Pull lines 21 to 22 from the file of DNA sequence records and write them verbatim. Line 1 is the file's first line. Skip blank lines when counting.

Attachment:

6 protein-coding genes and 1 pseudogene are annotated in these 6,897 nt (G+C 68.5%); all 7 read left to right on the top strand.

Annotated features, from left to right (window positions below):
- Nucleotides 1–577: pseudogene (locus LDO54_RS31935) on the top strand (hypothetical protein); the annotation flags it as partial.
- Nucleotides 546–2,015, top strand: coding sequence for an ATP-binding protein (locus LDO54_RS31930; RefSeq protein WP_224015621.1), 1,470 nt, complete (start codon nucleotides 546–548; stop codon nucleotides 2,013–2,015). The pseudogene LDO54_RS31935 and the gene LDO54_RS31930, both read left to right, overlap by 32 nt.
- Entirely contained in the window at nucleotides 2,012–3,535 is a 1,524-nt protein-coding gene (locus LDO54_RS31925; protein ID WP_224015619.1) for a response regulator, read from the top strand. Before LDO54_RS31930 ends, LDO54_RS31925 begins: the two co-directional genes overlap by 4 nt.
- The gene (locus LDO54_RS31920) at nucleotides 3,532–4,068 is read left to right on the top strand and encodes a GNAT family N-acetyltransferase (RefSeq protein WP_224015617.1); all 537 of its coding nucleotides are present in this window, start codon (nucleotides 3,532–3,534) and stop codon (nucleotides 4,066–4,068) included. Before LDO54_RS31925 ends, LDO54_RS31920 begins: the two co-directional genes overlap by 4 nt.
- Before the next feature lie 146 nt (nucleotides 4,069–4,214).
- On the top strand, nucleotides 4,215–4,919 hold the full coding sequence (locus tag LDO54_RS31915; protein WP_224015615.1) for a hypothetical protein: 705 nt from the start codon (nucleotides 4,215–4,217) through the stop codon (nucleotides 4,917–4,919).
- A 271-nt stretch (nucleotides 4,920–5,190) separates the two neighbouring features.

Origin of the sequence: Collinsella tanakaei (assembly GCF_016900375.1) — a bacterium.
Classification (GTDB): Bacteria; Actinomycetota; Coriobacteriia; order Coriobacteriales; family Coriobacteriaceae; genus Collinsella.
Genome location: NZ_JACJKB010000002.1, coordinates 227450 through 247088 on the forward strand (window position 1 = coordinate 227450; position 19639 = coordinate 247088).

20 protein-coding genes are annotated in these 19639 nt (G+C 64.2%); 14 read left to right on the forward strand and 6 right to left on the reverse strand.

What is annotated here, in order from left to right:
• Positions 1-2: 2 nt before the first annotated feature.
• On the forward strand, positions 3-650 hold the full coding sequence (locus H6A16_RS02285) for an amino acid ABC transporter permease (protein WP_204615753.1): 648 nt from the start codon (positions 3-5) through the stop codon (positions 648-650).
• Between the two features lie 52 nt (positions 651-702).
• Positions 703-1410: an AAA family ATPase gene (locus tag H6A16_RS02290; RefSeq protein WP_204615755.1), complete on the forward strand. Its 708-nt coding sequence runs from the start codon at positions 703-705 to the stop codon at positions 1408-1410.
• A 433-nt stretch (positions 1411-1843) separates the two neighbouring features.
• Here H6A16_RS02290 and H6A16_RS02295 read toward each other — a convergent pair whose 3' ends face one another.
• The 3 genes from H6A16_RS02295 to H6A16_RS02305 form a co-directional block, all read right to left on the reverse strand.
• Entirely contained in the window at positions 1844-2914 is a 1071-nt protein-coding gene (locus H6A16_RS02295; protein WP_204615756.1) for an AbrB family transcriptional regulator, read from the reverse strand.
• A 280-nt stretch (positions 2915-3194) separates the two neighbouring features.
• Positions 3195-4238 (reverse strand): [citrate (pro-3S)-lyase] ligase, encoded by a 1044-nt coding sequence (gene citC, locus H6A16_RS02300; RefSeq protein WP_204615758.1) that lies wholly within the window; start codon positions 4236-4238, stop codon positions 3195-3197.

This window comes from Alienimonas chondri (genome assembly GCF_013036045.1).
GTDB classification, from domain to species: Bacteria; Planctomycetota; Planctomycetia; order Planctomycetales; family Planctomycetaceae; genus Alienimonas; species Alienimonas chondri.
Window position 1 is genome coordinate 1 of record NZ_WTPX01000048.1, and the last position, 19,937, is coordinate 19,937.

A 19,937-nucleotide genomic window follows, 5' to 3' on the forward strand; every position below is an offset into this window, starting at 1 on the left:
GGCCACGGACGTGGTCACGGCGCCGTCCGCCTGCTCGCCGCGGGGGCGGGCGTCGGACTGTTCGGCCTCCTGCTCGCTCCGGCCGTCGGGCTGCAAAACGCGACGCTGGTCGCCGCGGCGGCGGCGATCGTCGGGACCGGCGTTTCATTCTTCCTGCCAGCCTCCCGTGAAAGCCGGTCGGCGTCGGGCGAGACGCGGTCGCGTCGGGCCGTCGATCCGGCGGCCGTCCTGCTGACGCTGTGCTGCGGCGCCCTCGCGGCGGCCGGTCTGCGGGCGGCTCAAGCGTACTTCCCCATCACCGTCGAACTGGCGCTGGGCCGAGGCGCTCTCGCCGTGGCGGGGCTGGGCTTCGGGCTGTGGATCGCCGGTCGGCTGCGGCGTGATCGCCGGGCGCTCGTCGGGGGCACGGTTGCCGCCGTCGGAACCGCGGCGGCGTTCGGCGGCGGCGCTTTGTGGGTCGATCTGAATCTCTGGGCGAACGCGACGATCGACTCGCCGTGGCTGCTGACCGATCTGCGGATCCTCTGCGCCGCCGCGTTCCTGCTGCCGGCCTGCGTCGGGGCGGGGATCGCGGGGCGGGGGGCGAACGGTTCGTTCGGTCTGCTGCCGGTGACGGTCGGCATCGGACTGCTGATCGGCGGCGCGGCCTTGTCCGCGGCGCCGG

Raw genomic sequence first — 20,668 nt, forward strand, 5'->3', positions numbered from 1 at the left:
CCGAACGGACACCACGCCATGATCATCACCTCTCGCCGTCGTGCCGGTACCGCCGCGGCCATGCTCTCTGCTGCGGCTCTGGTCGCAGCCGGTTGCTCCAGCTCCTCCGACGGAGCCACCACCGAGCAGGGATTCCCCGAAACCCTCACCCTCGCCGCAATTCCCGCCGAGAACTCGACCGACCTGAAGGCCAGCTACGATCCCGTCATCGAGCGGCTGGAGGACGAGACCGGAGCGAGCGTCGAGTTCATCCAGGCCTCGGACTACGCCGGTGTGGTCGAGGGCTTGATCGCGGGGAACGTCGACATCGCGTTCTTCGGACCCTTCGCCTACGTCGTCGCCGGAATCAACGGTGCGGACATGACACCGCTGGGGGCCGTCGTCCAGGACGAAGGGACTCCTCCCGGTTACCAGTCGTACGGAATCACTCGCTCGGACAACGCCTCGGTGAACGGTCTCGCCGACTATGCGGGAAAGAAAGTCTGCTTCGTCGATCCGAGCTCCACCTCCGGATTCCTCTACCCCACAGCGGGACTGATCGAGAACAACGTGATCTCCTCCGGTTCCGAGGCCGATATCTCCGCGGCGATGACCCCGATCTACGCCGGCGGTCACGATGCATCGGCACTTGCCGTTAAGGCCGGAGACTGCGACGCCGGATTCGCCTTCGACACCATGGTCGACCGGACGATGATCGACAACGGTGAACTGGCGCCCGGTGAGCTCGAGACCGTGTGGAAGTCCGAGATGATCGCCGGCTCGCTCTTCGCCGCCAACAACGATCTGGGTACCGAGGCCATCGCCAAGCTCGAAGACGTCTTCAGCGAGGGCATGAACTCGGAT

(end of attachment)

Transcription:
• The 3 genes from H6A16_RS02295 to H6A16_RS02305 form a co-directional block, all read right to left on the reverse strand.
• Entirely contained in the window at positions 1844-2914 is a 1071-nt protein-coding gene (locus H6A16_RS02295; protein WP_204615756.1) for an AbrB family transcriptional regulator, read from the reverse strand.